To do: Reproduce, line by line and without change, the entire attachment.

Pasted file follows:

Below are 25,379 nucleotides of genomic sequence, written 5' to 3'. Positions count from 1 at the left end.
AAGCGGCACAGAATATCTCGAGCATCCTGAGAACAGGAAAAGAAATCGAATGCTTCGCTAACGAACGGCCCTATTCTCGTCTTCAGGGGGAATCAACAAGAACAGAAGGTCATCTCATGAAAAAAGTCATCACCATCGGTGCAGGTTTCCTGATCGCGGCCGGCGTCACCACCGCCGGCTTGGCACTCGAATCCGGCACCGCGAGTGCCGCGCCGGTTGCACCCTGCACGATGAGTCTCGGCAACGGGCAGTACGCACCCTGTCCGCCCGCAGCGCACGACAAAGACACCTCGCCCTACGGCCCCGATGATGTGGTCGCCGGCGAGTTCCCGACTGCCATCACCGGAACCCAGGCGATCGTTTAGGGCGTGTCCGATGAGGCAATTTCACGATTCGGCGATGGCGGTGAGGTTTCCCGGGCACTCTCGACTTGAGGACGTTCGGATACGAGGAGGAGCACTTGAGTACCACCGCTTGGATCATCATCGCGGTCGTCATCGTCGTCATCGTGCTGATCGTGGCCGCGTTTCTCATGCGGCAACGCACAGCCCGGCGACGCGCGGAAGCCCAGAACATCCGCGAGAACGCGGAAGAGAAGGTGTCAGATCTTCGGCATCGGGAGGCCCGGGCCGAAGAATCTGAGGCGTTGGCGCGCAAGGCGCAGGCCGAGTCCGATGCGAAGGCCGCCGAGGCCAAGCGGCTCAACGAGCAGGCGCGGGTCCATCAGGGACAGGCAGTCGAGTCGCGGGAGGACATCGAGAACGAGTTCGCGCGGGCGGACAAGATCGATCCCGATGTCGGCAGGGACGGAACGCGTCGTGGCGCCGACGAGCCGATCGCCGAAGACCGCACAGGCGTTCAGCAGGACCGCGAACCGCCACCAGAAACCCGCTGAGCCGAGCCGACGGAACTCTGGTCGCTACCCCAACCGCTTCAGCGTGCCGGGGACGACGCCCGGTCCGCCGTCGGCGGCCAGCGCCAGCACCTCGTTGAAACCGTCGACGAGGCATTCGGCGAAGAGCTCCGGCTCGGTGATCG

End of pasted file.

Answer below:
Below are 25,379 nucleotides of genomic sequence, written 5' to 3'. Positions count from 1 at the left end.
AAGCGGCACAGAATATCTCGAGCATCCTGAGAACAGGAAAAGAAATCGAATGCTTCGCTAACGAACGGCCCTATTCTCGTCTTCAGGGGGAATCAACAAGAACAGAAGGTCATCTCATGAAAAAAGTCATCACCATCGGTGCAGGTTTCCTGATCGCGGCCGGCGTCACCACCGCCGGCTTGGCACTCGAATCCGGCACCGCGAGTGCCGCGCCGGTTGCACCCTGCACGATGAGTCTCGGCAACGGGCAGTACGCACCCTGTCCGCCCGCAGCGCACGACAAAGACACCTCGCCCTACGGCCCCGATGATGTGGTCGCCGGCGAGTTCCCGACTGCCATCACCGGAACCCAGGCGATCGTTTAGGGCGTGTCCGATGAGGCAATTTCACGATTCGGCGATGGCGGTGAGGTTTCCCGGGCACTCTCGACTTGAGGACGTTCGGATACGAGGAGGAGCACTTGAGTACCACCGCTTGGATCATCATCGCGGTCGTCATCGTCGTCATCGTGCTGATCGTGGCCGCGTTTCTCATGCGGCAACGCACAGCCCGGCGACGCGCGGAAGCCCAGAACATCCGCGAGAACGCGGAAGAGAAGGTGTCAGATCTTCGGCATCGGGAGGCCCGGGCCGAAGAATCTGAGGCGTTGGCGCGCAAGGCGCAGGCCGAGTCCGATGCGAAGGCCGCCGAGGCCAAGCGGCTCAACGAGCAGGCGCGGGTCCATCAGGGACAGGCAGTCGAGTCGCGGGAGGACATCGAGAACGAGTTCGCGCGGGCGGACAAGATCGATCCCGATGTCGGCAGGGACGGAACGCGTCGTGGCGCCGACGAGCCGATCGCCGAAGACCGCACAGGCGTTCAGCAGGACCGCGAACCGCCACCAGAAACCCGCTGAGCCGAGCCGACGGAACTCTGGTCGCTACCCCAACCGCTTCAGCGTGCCGGGGACGACGCCCGGTCCGCCGTCGGCGGCCAGCGCCAGCACCTCGTTGAAACCGTCGACGAGGCATTCGGCGAAGAGCTCCGGCTCGGTGATCG